Abstract Purpose, Current low back pain (LBP) clinical guidelines have helped to summarize the scientific evidence and research, but have failed to provide tools and guide family physicians (FPs). The purpose of this study is to identify barriers and facilitators for the implementation of LBP guidelines from family FPs' perspective. Methods, A qualitative focus group study of FPs in the north of Israel. Purposeful sampling was used to recruit participants, all of them board-certified FPs. Four focus groups were created, and discussions were taped, transcribed and analysed for major themes. Results, Focus groups findings have expanded the understanding of the intellectual and mental challenges faced by Israeli FPs caring for LBP patients and highlighted the many obstacles to implementing LBP guidelines. Physicians' decision-making, pertaining to LBP, functions on three levels simultaneously: the physicians' agenda based on familiarity with the guidelines; their need to remain grounded in the context of the specific patient,doctor relationship; and the constraints and demands of the physician's workplace, medical system and environment. Conclusions, Despite an overall positive attitude towards LBP guideline implementation, FPs found it hard to come to terms with the conflicting dimensions of LBP patient care. The patient,doctor interaction determined the outcome of the encounter, whether it complied with the guidelines and whether the encounter leads to a healing process or to a vicious circle of unnecessary utilization of services. [source]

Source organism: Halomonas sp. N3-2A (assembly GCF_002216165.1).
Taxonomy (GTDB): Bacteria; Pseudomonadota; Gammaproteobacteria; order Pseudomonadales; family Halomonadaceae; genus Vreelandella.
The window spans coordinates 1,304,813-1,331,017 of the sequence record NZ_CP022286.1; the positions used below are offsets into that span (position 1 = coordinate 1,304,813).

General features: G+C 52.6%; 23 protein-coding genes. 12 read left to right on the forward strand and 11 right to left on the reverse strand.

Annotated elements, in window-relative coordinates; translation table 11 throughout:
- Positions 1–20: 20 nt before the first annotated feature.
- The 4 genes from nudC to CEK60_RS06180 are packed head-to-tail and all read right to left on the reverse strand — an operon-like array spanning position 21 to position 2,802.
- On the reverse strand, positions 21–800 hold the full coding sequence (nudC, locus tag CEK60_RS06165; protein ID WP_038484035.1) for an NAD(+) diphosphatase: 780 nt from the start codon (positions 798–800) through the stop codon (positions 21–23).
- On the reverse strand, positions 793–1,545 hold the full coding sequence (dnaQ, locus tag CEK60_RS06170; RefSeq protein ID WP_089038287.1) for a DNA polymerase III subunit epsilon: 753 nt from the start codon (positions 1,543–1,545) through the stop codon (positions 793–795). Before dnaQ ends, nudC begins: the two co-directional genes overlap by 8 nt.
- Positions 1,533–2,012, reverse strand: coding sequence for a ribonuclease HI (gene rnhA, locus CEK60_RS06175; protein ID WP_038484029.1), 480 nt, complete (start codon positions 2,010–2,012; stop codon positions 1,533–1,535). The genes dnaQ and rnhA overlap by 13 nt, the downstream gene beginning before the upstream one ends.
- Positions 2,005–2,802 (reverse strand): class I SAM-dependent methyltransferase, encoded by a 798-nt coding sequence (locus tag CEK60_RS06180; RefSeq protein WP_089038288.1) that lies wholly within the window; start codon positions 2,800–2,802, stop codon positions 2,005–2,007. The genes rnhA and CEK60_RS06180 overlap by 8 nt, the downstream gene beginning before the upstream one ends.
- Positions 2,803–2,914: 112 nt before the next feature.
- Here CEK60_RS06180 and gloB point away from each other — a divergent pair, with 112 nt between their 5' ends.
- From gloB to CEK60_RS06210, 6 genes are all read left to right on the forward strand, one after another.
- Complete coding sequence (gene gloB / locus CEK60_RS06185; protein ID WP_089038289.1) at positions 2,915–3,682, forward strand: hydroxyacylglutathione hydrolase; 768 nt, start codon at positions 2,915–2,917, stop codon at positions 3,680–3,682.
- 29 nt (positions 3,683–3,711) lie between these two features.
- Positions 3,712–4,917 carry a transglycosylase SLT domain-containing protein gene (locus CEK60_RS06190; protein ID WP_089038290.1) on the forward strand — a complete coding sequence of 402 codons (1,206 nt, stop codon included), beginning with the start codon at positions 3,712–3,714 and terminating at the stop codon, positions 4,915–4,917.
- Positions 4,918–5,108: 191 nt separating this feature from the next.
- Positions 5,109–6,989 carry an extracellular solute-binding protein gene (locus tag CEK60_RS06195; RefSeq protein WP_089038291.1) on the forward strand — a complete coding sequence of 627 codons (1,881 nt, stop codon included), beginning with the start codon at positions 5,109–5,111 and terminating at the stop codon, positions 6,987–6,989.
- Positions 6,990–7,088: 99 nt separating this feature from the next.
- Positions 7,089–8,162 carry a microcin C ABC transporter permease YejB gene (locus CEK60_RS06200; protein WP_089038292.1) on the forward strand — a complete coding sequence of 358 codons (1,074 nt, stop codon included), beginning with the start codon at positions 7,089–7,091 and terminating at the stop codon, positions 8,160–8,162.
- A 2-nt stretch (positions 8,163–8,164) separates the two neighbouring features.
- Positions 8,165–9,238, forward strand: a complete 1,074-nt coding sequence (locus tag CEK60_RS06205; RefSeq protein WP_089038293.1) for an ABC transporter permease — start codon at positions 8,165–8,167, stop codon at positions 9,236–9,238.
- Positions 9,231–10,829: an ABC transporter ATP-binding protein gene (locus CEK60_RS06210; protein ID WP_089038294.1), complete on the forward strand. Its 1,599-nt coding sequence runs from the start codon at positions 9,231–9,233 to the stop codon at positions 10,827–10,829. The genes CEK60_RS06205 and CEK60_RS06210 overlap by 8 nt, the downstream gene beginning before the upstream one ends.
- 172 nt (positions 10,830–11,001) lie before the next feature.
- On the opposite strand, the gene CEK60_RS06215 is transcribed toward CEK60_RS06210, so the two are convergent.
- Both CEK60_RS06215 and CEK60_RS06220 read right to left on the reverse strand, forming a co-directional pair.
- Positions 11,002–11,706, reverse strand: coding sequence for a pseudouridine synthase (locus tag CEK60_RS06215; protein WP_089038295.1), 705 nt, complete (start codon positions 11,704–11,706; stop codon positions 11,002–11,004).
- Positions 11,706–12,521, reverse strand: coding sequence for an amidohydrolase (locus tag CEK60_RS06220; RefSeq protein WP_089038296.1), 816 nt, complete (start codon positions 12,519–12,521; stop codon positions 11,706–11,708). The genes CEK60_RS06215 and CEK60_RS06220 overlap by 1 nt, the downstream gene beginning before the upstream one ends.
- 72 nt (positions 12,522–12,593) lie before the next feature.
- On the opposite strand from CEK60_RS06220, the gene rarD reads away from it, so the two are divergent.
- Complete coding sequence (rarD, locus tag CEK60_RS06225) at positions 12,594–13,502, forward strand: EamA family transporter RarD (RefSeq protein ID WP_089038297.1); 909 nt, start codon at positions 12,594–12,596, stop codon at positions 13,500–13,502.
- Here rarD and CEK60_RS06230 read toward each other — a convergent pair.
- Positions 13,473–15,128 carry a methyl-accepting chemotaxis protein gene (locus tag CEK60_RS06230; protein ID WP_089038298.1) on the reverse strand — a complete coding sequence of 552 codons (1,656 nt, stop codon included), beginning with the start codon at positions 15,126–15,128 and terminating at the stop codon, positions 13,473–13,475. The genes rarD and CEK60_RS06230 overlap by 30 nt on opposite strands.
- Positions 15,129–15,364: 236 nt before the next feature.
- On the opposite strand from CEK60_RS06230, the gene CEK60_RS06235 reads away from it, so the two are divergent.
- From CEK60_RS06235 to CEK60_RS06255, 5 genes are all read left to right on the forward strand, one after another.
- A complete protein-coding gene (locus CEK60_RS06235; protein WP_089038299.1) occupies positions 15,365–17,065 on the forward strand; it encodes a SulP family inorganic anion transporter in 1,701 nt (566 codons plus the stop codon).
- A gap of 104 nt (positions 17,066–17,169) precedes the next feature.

Clinical Practice Characteristics and Preconception Counseling Strategies of Health Care Providers Who Recommend Alcohol Abstinence During Pregnancy